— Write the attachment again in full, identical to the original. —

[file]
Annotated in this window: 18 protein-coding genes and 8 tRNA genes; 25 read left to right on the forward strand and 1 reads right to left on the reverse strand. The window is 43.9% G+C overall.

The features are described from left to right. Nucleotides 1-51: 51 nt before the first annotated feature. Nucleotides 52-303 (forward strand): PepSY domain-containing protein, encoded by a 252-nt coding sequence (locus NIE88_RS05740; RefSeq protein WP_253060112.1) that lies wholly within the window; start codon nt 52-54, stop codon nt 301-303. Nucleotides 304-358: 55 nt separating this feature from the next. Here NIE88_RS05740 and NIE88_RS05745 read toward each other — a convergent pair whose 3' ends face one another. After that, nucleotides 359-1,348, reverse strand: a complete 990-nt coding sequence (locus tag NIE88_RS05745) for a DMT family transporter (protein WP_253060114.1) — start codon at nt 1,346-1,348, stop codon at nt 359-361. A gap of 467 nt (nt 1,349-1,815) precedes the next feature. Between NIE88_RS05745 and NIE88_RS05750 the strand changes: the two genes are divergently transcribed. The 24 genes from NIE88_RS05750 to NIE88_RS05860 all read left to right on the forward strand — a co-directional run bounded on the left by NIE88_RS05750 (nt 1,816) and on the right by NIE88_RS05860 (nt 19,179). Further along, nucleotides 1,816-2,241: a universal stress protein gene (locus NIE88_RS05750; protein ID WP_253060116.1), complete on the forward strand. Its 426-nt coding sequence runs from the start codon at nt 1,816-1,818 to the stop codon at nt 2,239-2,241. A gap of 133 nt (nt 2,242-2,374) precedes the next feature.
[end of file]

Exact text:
Annotated in this window: 18 protein-coding genes and 8 tRNA genes; 25 read left to right on the forward strand and 1 reads right to left on the reverse strand. The window is 43.9% G+C overall.

The features are described from left to right. Nucleotides 1-51: 51 nt before the first annotated feature. Nucleotides 52-303 (forward strand): PepSY domain-containing protein, encoded by a 252-nt coding sequence (locus NIE88_RS05740; RefSeq protein WP_253060112.1) that lies wholly within the window; start codon nt 52-54, stop codon nt 301-303. Nucleotides 304-358: 55 nt separating this feature from the next. Here NIE88_RS05740 and NIE88_RS05745 read toward each other — a convergent pair whose 3' ends face one another. After that, nucleotides 359-1,348, reverse strand: a complete 990-nt coding sequence (locus tag NIE88_RS05745) for a DMT family transporter (protein WP_253060114.1) — start codon at nt 1,346-1,348, stop codon at nt 359-361. A gap of 467 nt (nt 1,349-1,815) precedes the next feature. Between NIE88_RS05745 and NIE88_RS05750 the strand changes: the two genes are divergently transcribed. The 24 genes from NIE88_RS05750 to NIE88_RS05860 all read left to right on the forward strand — a co-directional run bounded on the left by NIE88_RS05750 (nt 1,816) and on the right by NIE88_RS05860 (nt 19,179). Further along, nucleotides 1,816-2,241: a universal stress protein gene (locus NIE88_RS05750; protein ID WP_253060116.1), complete on the forward strand. Its 426-nt coding sequence runs from the start codon at nt 1,816-1,818 to the stop codon at nt 2,239-2,241. A gap of 133 nt (nt 2,242-2,374) precedes the next feature.